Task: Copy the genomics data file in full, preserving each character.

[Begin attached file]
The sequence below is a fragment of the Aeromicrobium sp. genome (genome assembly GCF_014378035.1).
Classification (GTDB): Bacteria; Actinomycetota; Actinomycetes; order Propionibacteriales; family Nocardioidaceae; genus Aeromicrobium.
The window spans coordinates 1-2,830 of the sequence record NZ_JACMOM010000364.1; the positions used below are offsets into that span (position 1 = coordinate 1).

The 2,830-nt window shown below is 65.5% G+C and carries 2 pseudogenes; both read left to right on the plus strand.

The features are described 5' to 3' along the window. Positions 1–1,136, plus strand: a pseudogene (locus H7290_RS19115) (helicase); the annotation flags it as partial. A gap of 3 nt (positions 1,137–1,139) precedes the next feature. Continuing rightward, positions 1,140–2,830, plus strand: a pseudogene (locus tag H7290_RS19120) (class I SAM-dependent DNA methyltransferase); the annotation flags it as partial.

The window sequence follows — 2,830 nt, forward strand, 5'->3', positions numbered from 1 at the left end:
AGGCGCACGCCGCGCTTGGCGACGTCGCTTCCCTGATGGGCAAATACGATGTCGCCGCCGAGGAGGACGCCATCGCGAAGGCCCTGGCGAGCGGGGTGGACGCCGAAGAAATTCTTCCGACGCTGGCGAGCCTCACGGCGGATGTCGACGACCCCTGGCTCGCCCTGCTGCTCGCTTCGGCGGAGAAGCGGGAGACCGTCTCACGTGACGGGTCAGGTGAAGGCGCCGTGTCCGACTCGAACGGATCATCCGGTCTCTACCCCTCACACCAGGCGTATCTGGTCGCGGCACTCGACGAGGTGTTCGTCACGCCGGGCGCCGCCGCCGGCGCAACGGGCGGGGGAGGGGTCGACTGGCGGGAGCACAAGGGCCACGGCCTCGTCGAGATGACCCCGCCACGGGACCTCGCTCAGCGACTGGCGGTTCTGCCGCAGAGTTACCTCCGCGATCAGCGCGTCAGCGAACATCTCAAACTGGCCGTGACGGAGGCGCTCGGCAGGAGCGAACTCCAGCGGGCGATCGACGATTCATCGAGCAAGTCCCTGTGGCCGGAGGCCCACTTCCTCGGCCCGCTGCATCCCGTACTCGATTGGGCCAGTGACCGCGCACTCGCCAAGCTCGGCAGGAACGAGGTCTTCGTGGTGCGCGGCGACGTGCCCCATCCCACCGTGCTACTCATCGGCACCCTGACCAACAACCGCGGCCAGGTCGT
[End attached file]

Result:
The sequence below is a fragment of the Aeromicrobium sp. genome (genome assembly GCF_014378035.1).
Classification (GTDB): Bacteria; Actinomycetota; Actinomycetes; order Propionibacteriales; family Nocardioidaceae; genus Aeromicrobium.
The window spans coordinates 1-2,830 of the sequence record NZ_JACMOM010000364.1; the positions used below are offsets into that span (position 1 = coordinate 1).

The 2,830-nt window shown below is 65.5% G+C and carries 2 pseudogenes; both read left to right on the plus strand.

The features are described 5' to 3' along the window. Positions 1–1,136, plus strand: a pseudogene (locus H7290_RS19115) (helicase); the annotation flags it as partial. A gap of 3 nt (positions 1,137–1,139) precedes the next feature. Continuing rightward, positions 1,140–2,830, plus strand: a pseudogene (locus tag H7290_RS19120) (class I SAM-dependent DNA methyltransferase); the annotation flags it as partial.

The window sequence follows — 2,830 nt, forward strand, 5'->3', positions numbered from 1 at the left end:
AGGCGCACGCCGCGCTTGGCGACGTCGCTTCCCTGATGGGCAAATACGATGTCGCCGCCGAGGAGGACGCCATCGCGAAGGCCCTGGCGAGCGGGGTGGACGCCGAAGAAATTCTTCCGACGCTGGCGAGCCTCACGGCGGATGTCGACGACCCCTGGCTCGCCCTGCTGCTCGCTTCGGCGGAGAAGCGGGAGACCGTCTCACGTGACGGGTCAGGTGAAGGCGCCGTGTCCGACTCGAACGGATCATCCGGTCTCTACCCCTCACACCAGGCGTATCTGGTCGCGGCACTCGACGAGGTGTTCGTCACGCCGGGCGCCGCCGCCGGCGCAACGGGCGGGGGAGGGGTCGACTGGCGGGAGCACAAGGGCCACGGCCTCGTCGAGATGACCCCGCCACGGGACCTCGCTCAGCGACTGGCGGTTCTGCCGCAGAGTTACCTCCGCGATCAGCGCGTCAGCGAACATCTCAAACTGGCCGTGACGGAGGCGCTCGGCAGGAGCGAACTCCAGCGGGCGATCGACGATTCATCGAGCAAGTCCCTGTGGCCGGAGGCCCACTTCCTCGGCCCGCTGCATCCCGTACTCGATTGGGCCAGTGACCGCGCACTCGCCAAGCTCGGCAGGAACGAGGTCTTCGTGGTGCGCGGCGACGTGCCCCATCCCACCGTGCTACTCATCGGCACCCTGACCAACAACCGCGGCCAGGTCGT